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Beech Bark Disease

Red-colored perithecia produced by Neonectria on an American beech (captured in mid-October). Photo by N. Brazee
Red-colored perithecia produced by Neonectria on an American beech. Photo by N. Brazee
Cracking, splitting and sloughing bark on an American beech due to beech bark disease. Photo by N. Brazee
A disease-resistant American beech (right) next to a beech badly infected by beech bark disease (left). Photo by N. Brazee
A conk of Phellinus alni on an American beech predisposed to infection by beech bark disease. Photo by N. Brazee

Beech bark disease (BBD) has killed millions of American beech (Fagus grandifolia) throughout New England and has drastically altered northern hardwood forests, of which beech is a primary tree species. BBD is a disease-insect complex that involves both native and non-native scale insects (Cryptococcus fagisuga and Xylococculus betulae) and two species of the fungal pathogen Neonectria (N. ditissima and N. faginata).

Symptoms & Disease Cycle

The scale insects predispose American beech by using their piercing and sucking mouth parts to extract fluids from the main trunk and primary scaffold branches. Trees of any size can be hosts for the scale, but larger diameter trees are more susceptible because of their size. The scales appear as small, white-colored flecks on the bark. The scale feeding wounds are then readily colonized by Neonectria, which causes a perennial bark canker that slowly kills the infected tree. Once the fungus is established, red, oval-shaped masses of fungal fruiting bodies (known as perithecia) begin to appear. They stand out in stark contrast against the smooth, grey bark. Spores can be readily washed down during rainstorms and masses of fruiting bodies often appear in vertical lines on the trunk. As more bark is killed, trees take on a rough and cankered appearance, once again this is highly distinctive in comparison to their normal, smooth-barked form. During this later stage of infection, the red fruiting bodies are no longer visible on the trunk. Secondary boring insects are attracted to the weakened trees and this in turn attracts woodpeckers and sapsuckers. Bark-cankering fungi like Neonectria do not decay wood, they are targeting sugars in the phloem tissue. However, once the bark is killed, wood-rotting fungi, such as Phellinus, can invade and further weaken the tree. Trees suffering from BBD are more sensitive to drought and cold temperature injury during the winter. Many cankering fungi are most active in early spring before trees break dormancy and sporulate during the autumn season, when trees are entering dormancy. This allows these fungi to avoid the active chemical and physical defenses of the host.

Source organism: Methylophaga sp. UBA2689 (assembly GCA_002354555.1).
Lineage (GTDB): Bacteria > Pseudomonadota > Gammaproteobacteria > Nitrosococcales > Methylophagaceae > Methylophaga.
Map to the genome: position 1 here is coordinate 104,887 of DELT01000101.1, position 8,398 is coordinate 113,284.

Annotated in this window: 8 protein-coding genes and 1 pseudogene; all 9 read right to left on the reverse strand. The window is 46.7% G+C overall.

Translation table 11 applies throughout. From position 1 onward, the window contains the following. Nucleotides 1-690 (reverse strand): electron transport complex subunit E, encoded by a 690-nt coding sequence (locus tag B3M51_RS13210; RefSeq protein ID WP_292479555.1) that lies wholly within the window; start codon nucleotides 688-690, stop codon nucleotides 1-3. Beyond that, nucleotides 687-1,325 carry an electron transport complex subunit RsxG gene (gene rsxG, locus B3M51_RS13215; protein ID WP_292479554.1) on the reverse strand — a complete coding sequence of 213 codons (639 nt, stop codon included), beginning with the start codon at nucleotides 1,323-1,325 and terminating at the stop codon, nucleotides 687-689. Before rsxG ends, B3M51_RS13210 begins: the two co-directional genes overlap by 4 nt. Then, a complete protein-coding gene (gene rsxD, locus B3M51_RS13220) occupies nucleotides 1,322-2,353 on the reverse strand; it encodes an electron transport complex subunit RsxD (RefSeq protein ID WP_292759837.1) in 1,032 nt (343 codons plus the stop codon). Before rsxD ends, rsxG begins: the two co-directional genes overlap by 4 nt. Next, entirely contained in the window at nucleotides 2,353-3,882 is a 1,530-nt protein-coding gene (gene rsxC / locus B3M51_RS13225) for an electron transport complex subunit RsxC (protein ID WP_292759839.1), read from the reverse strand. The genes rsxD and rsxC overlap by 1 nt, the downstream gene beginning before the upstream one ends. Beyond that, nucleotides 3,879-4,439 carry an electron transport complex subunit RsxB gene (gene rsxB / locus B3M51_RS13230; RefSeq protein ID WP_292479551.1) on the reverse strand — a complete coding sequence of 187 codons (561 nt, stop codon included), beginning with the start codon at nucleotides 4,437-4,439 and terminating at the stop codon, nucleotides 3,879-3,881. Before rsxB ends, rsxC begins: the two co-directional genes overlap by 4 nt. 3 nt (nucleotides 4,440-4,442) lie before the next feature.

Insecticide treatments that target the scale insects, which predispose the trees to infection by Neonectria, can be one approach to managing the disease in the early stages. Systemic insecticides can be used to target the scale while they feed or horticultural oil can also be used to smother the scale. To treat Neonectria, a lower trunk drench with phosphites in both the spring (and possibly the fall as well) is recommended. Care should be taken to avoid overspray on the foliage and nearby plants, as the bark drench rate of phosphites is phytotoxic to foliage. Minimize all other stresses the tree may endure and consider fertilization to help restore vigor. Prune and remove dead branches in the canopy to avoid colonization from other cankering and decay fungi.

Nicholas J. Brazee
Last Updated: 
November 2019